When dealing with the impacts of numerous processes occurring at the nanoscale, the application of machine learning (ML) techniques has become more attractive given the rising complexity of the data while enabling remarkable advancements that push forwards the broad spectrum of nanostructured materials-based technology. Furthermore, it is evident that, for such materials, theoretical formulations and ML-based solvers dealing with mesoscopic or macroscopic descriptions are required tools to improve experiments and practical investigations."
"The 3D genome organisation regulates gene expression by bringing distal regulatory elements, such as enhancers, to promoters in close spatial proximity. While many scientists have been working on cell-type specificity of gene regulation through transcriptomic sequencing,
comprehensive investigation of cell-type specificity of 3D genome conformation patterns is still lacking. Recently, single-cell methods allow us to examine cell-type heterogeneity and profiling chromosome architecture at the single-cell level has been achieved using chromosome confirmation capture (Hi-C). However, unbiased and robust computational methods are urgently needed to study cell type-specific chromosome structural patterns and accurately identify local enhancer-promoter interactions at single-cell level."
"In recent decades a significant effort has been made toward the miniaturization of sensors to replace bulky, expensive, and complex analytical instruments used in the health and environmental sectors. Different techniques such as optical, piezoelectric and electrochemical methods have been used to make devices capable of detecting analytes of interest. Significantly, the electrochemical detection method has been one of the more common techniques used in diagnostics and environmental monitoring devices due to its accuracy, cost-effectiveness, and simplicity; however, the sensitivity and selectivity of the analytes of interest require further studies.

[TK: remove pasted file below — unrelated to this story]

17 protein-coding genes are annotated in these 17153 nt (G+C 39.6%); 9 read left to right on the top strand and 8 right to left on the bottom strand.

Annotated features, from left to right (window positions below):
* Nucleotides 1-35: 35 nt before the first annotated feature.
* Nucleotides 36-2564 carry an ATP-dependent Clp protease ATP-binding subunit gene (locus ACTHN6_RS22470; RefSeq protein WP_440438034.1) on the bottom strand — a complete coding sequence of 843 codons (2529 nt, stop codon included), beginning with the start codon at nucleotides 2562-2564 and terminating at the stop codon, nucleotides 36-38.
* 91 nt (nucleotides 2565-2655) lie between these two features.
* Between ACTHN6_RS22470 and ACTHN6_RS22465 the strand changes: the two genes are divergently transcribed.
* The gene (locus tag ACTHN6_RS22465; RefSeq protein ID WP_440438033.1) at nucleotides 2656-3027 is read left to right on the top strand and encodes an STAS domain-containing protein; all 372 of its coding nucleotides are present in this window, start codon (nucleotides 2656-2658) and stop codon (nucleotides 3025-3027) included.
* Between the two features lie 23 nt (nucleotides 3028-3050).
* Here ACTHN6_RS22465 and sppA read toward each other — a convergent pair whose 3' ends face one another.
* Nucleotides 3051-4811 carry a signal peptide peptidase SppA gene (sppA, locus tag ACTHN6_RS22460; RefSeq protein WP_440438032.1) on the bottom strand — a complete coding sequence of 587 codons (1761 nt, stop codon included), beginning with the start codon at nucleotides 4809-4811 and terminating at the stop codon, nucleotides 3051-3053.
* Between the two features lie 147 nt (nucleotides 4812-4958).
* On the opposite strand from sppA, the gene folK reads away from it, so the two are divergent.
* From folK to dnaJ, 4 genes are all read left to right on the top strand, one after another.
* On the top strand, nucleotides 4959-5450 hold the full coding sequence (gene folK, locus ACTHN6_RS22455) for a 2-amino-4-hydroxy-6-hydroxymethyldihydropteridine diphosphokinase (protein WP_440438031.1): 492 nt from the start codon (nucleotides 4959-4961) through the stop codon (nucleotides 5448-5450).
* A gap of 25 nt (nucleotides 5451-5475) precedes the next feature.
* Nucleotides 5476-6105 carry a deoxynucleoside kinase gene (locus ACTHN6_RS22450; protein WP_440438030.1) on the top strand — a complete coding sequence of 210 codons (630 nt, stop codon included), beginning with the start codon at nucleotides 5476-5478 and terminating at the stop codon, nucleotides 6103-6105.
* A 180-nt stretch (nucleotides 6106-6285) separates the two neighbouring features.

Nanotechnology, as a discipline to understand the matter at the nanoscale dimension involves the fabrication, manipulation, study of technique, material, modes and use of nano-devices in various applications. Nanomaterial-based sensors are highly sensitive and specific in their nature as compared to traditional material-based sensors.
Genetic diseases and disorders (GDs) are usually caused by genomic variations in the DNA sequence ranging from 10% to 80%. There is, however, an important challenge in identifying responsible genomic variations. The genomic variants usually affect hundreds of genes; however, for only a subset of these variants the gene responsible for the phenotypes is known. Therefore, a computational framework is needed to provide a critical downstream analysis to prioritise long lists of genes. In this project, we will use Artificial Intelligence techniques to develop an innovative Deep Convolutional Neural Network Variants prioritisation model to detect the risk genetic variants in children with genetic diseases and disorders. We believe this innovative model will play a vital role in reducing barriers to clinical uptake of DNA testing and personalised medicine. The project will be carried using a national cohort of ~12,000 individuals, as well as ~45,000 publicly available individuals.
Artificial Intelligence, Machine learning, Genetic diseases, Rare diseases, Bioinformatics
Resources: We have access to gene expression and mutational profiles of 12,000 cancer individuals. We have also local high performance computing systems in BioMedical Machine Learning Lab.
The skills required for project(s): Scripting experience in Python, R, or MATLAB.
What skills will you gain during your degree: Machine learning and data analytics techniques, Bioinformatics, Deep learning models.
A new AI model to predict cancer-related genes/variants